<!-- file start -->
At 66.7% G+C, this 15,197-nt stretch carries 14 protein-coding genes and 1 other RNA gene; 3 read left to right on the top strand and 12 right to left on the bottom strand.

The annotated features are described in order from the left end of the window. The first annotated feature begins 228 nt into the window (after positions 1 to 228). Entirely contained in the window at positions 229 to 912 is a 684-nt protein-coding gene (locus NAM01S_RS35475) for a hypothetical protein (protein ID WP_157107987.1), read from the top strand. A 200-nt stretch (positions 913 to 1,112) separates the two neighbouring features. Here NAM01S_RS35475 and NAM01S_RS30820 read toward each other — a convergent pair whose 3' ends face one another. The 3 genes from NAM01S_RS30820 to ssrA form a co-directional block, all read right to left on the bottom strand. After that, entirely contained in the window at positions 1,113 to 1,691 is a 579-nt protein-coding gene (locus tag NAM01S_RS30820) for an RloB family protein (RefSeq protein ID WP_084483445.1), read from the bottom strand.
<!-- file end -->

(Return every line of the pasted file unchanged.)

At 66.7% G+C, this 15,197-nt stretch carries 14 protein-coding genes and 1 other RNA gene; 3 read left to right on the top strand and 12 right to left on the bottom strand.

The annotated features are described in order from the left end of the window. The first annotated feature begins 228 nt into the window (after positions 1 to 228). Entirely contained in the window at positions 229 to 912 is a 684-nt protein-coding gene (locus NAM01S_RS35475) for a hypothetical protein (protein ID WP_157107987.1), read from the top strand. A 200-nt stretch (positions 913 to 1,112) separates the two neighbouring features. Here NAM01S_RS35475 and NAM01S_RS30820 read toward each other — a convergent pair whose 3' ends face one another. The 3 genes from NAM01S_RS30820 to ssrA form a co-directional block, all read right to left on the bottom strand. After that, entirely contained in the window at positions 1,113 to 1,691 is a 579-nt protein-coding gene (locus tag NAM01S_RS30820) for an RloB family protein (RefSeq protein ID WP_084483445.1), read from the bottom strand.